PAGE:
The neoliberal welfare state is refusing to pay the politics of kindness anything other than lip service

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Because this current Government didn’t expect to win, they didn’t have a plan for reform, this has meant there was no plan on how to tackle the neoliberal public service. It’s meant that for all the pleas for a politics of kindness, the neoliberal welfare state is programmed to be a stick to beat the vulnerable with not help beneficiaries.

18 months in and there is very little the new Government can hold up to suggest anything more than lip service to change policy.

Look at the reality.

The homeless are being turned away in Auckland…

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Homeless told there’s no emergency accommodation available

Work and Income staff are turning away homeless people in Auckland, telling them there is no emergency housing available, multiple sources say.

…Kiwibuild continues to be an ineffective right wing market solution to a problem caused by free market failure…

Half of all KiwiBuild homes already under construction before being brought into the programme

More than half of the KiwiBuild homes built since the flagship policy started were underway before they were brought into the programme.

…someone with the openly appalling opinions that Cr James Casson has regarding immigrants is allowed to work for Immigration NZ…

Cr James Casson’s job with Immigration NZ untenable: Former minister

The councillor who referred to refugees as “scum” will offer an apology to the Muslim community as calls come for him to be sacked.

Former immigration minister Tuariki Delamere said Hamilton City Councillor James Casson’s position with Immigration New Zealand (INZ) is untenable in the wake of his comments.

“If he’s referred to refugees as scum, then he should be dismissed from Immigration New Zealand immediately,” Delamere said.

…Child Poverty is up…

Number of children living in poor households jumps in 2018 year, latest figures show

The number of children living in poor households had been decreasing since 2015, but rose in the year to June 2018, latest figures from Statistics NZ show.

About 254,000 children were in low-income homes after housing costs were deducted, up 2.4 per cent from the previous year.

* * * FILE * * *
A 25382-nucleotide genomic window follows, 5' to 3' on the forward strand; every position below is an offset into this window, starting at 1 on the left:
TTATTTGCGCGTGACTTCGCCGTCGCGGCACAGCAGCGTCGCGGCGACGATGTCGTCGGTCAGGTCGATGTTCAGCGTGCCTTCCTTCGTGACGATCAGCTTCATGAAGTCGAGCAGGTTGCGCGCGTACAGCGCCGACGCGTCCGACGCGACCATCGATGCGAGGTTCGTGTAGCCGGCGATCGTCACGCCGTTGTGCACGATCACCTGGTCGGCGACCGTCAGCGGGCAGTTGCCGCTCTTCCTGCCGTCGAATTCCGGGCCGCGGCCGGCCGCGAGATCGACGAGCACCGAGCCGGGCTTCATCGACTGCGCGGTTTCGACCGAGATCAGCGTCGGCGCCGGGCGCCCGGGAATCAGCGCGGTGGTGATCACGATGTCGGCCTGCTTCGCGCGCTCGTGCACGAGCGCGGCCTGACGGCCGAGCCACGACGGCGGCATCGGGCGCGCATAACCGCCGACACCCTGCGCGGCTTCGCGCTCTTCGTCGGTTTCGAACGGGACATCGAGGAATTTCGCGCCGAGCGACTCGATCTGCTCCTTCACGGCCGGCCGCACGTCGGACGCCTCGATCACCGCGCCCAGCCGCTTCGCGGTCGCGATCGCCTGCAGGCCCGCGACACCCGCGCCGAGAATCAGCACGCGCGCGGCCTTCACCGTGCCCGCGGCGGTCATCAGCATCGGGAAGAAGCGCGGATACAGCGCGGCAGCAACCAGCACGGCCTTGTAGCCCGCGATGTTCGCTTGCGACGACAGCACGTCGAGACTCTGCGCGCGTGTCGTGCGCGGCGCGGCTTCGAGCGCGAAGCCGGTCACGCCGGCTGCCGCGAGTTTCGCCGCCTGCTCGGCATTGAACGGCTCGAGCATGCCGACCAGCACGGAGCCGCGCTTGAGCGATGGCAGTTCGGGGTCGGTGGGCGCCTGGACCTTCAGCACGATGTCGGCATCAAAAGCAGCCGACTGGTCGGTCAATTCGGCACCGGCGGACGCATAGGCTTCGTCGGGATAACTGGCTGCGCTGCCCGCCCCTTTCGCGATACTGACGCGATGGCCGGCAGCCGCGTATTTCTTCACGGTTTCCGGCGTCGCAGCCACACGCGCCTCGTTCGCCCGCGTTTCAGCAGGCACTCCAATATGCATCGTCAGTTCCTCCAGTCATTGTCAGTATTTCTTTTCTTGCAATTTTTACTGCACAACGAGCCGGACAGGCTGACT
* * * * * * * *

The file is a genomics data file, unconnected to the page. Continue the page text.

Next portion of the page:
While fewer – 183,000 children – lived in low-income homes before housing costs were deducted, this was a 17.3 per cent jump on the previous year.

About 148,000 children were living in material hardship.

…220 children in state care were abused from a supposedly reformed agency who did everything to hide the level of abuse…

We finally know the true extent of abuse in state care. It is shocking

The figures released this month by Oranga Tamariki into the extent of child abuse in state care are shocking.

There’s no way you can look at these statistics – 220 children physically, sexually, and emotionally abused and neglected in a mere six month time period – and not be appalled. 

These children are uplifted from their families, from their homes, to a place that’s meant to be safer. In many cases, it is not. In some cases, it is worse. 

The fact it has taken so long for the state to finally come clean about how ill-treated some of our tamariki are – and in particular Māori, who are over-represented in both state care placement and abuse statistics – is shameful.

…and of course it’s Māori who are being punished the most…

Oranga Tamariki ‘smacks of racism’ – Dame Tariana Turia

Dame Tariana Turia, the former Minister for Whānau Ora, strongly disagrees, saying “the number of children being abused in care doesn’t warrant a seven” and rating them three out of 10.

She also criticised the organisation for advertising children on Trade Me, saying the practice – which has now been stopped – “smacks of racism”.

Auckland University social work lecturer Dr Ian Hyslop agreed, saying “the abuse of children in care is unacceptable” and the overall the outcomes are “certainly racist”.

…and tragically our suicide rate continues to climb…

New Zealand suicide rate highest since records began

The number of people who have taken their own lives in New Zealand is the highest since records began, with 668 dying by suicide in the past year.

It was the fourth year in a row that number has increased. It was also the highest number of suspected suicide deaths since the coroner’s annual provisional suicide statistics were first recorded in 2007-08.

…the need for a wholesale rebuild of the values of the entire public service and welfare state can only occur if the experiences and genuine well being of those being treated by those agencies  are front and centre of the reforms.